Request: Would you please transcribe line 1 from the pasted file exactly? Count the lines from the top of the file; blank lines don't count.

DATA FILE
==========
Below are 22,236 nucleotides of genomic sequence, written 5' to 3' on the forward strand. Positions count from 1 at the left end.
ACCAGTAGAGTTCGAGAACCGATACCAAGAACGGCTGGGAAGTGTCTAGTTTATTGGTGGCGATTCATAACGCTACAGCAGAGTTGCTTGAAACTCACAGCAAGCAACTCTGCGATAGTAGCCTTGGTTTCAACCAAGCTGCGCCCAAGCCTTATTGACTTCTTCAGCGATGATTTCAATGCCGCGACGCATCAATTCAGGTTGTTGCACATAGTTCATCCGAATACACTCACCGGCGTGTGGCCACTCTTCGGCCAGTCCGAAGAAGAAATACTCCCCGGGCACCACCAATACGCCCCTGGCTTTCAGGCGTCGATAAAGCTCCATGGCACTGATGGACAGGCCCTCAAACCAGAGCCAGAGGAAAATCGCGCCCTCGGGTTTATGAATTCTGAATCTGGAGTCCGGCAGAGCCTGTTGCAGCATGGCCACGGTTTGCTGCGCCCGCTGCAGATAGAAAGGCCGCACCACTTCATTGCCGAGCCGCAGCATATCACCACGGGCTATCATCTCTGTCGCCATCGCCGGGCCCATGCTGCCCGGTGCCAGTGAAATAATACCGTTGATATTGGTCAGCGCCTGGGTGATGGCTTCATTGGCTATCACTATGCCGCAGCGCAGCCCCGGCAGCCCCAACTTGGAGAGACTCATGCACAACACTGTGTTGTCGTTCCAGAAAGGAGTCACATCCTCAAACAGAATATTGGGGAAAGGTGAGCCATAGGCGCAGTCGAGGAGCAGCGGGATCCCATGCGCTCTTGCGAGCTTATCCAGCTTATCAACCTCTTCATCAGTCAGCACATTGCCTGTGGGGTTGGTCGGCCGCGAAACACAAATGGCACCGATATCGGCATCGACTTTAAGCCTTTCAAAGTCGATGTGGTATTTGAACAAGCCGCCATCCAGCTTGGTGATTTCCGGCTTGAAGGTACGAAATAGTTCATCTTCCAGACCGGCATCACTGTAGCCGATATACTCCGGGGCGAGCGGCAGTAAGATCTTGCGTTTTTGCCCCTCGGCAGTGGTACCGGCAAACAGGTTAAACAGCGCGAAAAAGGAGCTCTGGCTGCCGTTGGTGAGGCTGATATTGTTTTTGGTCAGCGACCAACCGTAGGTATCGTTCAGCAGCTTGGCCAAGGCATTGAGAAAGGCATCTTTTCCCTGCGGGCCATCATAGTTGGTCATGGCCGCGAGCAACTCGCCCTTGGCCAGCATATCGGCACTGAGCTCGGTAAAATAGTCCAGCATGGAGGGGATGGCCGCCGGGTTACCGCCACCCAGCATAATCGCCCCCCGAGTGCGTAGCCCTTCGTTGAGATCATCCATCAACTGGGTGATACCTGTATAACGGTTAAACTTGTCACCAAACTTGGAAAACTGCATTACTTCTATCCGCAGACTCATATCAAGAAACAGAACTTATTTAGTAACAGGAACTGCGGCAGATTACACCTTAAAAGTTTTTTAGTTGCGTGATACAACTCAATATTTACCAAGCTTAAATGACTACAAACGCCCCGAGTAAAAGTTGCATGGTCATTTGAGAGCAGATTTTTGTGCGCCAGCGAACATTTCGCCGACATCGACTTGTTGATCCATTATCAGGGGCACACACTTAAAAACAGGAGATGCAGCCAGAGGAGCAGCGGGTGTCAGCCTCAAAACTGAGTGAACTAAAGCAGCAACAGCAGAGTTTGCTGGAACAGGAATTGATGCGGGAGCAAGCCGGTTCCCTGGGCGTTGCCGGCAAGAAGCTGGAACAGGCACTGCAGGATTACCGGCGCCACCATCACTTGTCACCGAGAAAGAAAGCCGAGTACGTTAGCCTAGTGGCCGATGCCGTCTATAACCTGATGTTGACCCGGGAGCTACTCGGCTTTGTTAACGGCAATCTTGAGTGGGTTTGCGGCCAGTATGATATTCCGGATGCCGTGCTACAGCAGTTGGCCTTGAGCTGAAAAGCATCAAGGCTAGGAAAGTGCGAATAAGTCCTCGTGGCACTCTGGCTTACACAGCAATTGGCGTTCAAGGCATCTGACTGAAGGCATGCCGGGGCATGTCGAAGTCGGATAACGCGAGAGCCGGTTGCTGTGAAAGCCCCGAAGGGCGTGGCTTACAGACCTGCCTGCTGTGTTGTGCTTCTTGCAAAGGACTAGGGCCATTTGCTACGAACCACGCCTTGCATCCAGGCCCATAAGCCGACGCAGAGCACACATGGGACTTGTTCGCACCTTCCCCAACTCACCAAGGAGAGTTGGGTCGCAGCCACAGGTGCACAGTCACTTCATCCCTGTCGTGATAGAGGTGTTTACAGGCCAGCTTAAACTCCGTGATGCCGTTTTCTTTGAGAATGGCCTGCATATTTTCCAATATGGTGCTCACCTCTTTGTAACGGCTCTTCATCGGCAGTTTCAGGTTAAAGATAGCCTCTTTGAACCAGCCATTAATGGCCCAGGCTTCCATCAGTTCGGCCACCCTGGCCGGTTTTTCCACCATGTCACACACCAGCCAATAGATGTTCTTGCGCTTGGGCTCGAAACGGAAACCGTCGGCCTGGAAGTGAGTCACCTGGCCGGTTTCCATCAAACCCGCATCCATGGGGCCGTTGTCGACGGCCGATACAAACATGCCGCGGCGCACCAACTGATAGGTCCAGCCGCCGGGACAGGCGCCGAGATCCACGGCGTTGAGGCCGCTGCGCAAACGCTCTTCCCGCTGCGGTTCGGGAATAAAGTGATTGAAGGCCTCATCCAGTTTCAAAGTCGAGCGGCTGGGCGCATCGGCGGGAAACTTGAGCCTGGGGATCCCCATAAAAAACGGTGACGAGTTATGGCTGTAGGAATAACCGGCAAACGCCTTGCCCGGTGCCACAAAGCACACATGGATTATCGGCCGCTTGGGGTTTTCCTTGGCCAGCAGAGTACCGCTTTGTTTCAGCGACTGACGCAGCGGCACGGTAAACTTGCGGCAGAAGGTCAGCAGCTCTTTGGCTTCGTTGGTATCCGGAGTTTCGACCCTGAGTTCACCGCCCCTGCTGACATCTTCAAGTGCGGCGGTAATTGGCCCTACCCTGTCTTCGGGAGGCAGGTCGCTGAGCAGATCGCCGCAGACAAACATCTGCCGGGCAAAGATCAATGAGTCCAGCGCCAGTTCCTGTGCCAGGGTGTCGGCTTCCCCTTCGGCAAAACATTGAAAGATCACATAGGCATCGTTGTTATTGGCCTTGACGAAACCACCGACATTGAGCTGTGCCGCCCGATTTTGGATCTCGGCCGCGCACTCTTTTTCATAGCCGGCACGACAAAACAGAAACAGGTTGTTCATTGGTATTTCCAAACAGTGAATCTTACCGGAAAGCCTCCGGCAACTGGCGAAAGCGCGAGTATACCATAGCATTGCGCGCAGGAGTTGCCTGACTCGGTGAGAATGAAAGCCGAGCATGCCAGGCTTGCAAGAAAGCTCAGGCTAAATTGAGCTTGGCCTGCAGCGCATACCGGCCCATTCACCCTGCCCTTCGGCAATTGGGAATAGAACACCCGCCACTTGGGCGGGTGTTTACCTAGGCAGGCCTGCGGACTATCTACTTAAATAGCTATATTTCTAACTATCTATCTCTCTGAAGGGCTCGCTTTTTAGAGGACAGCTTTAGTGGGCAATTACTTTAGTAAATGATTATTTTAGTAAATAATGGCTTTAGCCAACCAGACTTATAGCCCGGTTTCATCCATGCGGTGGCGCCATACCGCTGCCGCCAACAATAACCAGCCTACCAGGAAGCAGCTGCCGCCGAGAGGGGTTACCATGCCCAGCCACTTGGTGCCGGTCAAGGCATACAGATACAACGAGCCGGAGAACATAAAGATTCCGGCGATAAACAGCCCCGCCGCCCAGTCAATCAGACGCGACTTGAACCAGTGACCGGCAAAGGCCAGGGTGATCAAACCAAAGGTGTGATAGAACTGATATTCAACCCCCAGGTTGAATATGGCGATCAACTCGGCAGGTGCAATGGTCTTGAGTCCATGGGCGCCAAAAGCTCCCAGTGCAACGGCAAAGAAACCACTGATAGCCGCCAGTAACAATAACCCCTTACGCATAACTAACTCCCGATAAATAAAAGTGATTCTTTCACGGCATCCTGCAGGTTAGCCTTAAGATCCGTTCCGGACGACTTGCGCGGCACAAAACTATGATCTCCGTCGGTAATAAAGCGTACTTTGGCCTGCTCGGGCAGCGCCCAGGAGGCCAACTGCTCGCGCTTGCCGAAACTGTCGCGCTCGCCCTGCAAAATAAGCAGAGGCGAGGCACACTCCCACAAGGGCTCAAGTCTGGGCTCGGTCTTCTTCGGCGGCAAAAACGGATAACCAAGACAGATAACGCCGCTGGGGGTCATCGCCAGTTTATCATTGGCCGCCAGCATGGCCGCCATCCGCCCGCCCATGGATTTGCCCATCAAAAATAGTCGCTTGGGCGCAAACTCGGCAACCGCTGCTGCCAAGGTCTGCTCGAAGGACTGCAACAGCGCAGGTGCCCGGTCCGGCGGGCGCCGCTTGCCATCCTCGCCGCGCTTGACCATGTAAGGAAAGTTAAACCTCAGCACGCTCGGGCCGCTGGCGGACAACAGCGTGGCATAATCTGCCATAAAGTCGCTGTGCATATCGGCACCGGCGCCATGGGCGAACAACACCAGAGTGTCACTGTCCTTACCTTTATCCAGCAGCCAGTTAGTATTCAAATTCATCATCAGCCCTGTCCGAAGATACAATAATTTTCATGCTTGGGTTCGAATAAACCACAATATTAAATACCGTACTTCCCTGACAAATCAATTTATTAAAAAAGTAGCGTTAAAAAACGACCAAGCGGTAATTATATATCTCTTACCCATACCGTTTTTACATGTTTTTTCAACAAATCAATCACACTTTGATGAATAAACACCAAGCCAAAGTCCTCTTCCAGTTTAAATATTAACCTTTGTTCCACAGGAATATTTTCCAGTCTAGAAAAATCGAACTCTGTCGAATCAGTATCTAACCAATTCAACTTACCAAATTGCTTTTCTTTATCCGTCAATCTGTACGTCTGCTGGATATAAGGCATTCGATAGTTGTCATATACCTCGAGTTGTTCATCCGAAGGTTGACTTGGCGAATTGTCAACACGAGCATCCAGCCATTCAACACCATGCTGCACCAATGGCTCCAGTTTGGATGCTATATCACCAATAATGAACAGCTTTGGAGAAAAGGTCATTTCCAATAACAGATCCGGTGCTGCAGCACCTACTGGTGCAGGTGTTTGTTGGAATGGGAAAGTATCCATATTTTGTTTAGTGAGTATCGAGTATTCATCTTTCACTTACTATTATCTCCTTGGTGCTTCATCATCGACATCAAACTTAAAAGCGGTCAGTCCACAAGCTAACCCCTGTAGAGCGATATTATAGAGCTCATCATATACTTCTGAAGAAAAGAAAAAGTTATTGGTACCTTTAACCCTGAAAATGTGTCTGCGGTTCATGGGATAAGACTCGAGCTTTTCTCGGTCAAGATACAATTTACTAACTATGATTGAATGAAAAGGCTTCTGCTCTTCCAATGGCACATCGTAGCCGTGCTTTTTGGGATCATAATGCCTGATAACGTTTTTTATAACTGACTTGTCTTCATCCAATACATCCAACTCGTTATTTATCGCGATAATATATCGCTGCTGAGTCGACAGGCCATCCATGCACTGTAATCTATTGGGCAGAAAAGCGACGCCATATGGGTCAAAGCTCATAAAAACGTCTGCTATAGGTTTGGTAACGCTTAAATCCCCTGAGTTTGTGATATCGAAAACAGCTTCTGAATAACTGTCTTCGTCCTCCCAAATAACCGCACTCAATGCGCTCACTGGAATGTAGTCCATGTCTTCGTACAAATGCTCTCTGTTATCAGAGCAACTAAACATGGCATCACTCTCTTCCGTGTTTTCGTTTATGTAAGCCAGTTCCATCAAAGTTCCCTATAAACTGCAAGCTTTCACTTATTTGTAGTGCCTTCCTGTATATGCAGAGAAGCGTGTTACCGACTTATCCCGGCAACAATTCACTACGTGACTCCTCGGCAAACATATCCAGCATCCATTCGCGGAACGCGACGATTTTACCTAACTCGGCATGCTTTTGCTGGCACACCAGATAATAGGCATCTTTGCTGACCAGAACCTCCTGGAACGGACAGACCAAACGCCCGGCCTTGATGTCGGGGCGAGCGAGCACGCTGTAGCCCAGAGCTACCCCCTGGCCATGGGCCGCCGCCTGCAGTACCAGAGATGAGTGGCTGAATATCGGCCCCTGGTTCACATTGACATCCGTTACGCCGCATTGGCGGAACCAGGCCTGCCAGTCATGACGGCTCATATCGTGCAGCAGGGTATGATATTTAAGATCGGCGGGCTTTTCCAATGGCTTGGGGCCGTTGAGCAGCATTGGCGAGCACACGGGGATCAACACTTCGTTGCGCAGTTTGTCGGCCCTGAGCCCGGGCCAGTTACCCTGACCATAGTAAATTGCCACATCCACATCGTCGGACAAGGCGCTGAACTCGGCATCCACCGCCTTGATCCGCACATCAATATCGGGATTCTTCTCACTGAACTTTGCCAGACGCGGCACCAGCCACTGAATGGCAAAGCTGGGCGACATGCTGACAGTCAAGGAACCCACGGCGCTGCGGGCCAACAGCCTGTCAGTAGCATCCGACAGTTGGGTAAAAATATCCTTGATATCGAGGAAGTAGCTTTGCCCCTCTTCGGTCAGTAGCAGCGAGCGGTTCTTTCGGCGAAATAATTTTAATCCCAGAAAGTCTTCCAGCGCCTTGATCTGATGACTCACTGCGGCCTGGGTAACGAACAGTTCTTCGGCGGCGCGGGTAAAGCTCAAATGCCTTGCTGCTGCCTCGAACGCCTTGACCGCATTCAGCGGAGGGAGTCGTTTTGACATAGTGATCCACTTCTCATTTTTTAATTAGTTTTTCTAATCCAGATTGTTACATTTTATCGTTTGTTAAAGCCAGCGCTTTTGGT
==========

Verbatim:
Below are 22,236 nucleotides of genomic sequence, written 5' to 3' on the forward strand. Positions count from 1 at the left end.